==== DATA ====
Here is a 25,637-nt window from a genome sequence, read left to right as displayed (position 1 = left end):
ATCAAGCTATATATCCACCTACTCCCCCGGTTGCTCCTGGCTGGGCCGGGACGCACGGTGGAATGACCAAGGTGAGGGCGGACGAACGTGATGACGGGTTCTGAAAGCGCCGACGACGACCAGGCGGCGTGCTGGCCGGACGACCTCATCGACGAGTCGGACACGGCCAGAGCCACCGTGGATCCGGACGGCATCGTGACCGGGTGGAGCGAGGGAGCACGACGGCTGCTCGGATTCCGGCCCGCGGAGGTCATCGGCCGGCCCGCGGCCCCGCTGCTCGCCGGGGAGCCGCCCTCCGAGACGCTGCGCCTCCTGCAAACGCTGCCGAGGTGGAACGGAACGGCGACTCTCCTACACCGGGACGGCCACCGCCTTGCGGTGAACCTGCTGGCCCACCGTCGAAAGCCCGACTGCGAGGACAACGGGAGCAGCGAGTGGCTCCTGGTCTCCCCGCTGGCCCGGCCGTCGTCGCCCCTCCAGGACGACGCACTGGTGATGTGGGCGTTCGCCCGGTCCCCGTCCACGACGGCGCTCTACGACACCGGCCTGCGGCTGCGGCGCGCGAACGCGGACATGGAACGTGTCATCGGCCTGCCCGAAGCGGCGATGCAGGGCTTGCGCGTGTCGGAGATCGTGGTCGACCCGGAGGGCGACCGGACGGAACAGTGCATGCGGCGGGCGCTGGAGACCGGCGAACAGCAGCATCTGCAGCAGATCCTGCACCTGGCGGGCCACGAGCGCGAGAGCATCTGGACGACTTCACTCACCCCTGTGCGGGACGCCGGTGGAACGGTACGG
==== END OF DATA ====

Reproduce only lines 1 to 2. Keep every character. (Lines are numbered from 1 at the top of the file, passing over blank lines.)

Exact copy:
Here is a 25,637-nt window from a genome sequence, read left to right as displayed (position 1 = left end):
ATCAAGCTATATATCCACCTACTCCCCCGGTTGCTCCTGGCTGGGCCGGGACGCACGGTGGAATGACCAAGGTGAGGGCGGACGAACGTGATGACGGGTTCTGAAAGCGCCGACGACGACCAGGCGGCGTGCTGGCCGGACGACCTCATCGACGAGTCGGACACGGCCAGAGCCACCGTGGATCCGGACGGCATCGTGACCGGGTGGAGCGAGGGAGCACGACGGCTGCTCGGATTCCGGCCCGCGGAGGTCATCGGCCGGCCCGCGGCCCCGCTGCTCGCCGGGGAGCCGCCCTCCGAGACGCTGCGCCTCCTGCAAACGCTGCCGAGGTGGAACGGAACGGCGACTCTCCTACACCGGGACGGCCACCGCCTTGCGGTGAACCTGCTGGCCCACCGTCGAAAGCCCGACTGCGAGGACAACGGGAGCAGCGAGTGGCTCCTGGTCTCCCCGCTGGCCCGGCCGTCGTCGCCCCTCCAGGACGACGCACTGGTGATGTGGGCGTTCGCCCGGTCCCCGTCCACGACGGCGCTCTACGACACCGGCCTGCGGCTGCGGCGCGCGAACGCGGACATGGAACGTGTCATCGGCCTGCCCGAAGCGGCGATGCAGGGCTTGCGCGTGTCGGAGATCGTGGTCGACCCGGAGGGCGACCGGACGGAACAGTGCATGCGGCGGGCGCTGGAGACCGGCGAACAGCAGCATCTGCAGCAGATCCTGCACCTGGCGGGCCACGAGCGCGAGAGCATCTGGACGACTTCACTCACCCCTGTGCGGGACGCCGGTGGAACGGTACGG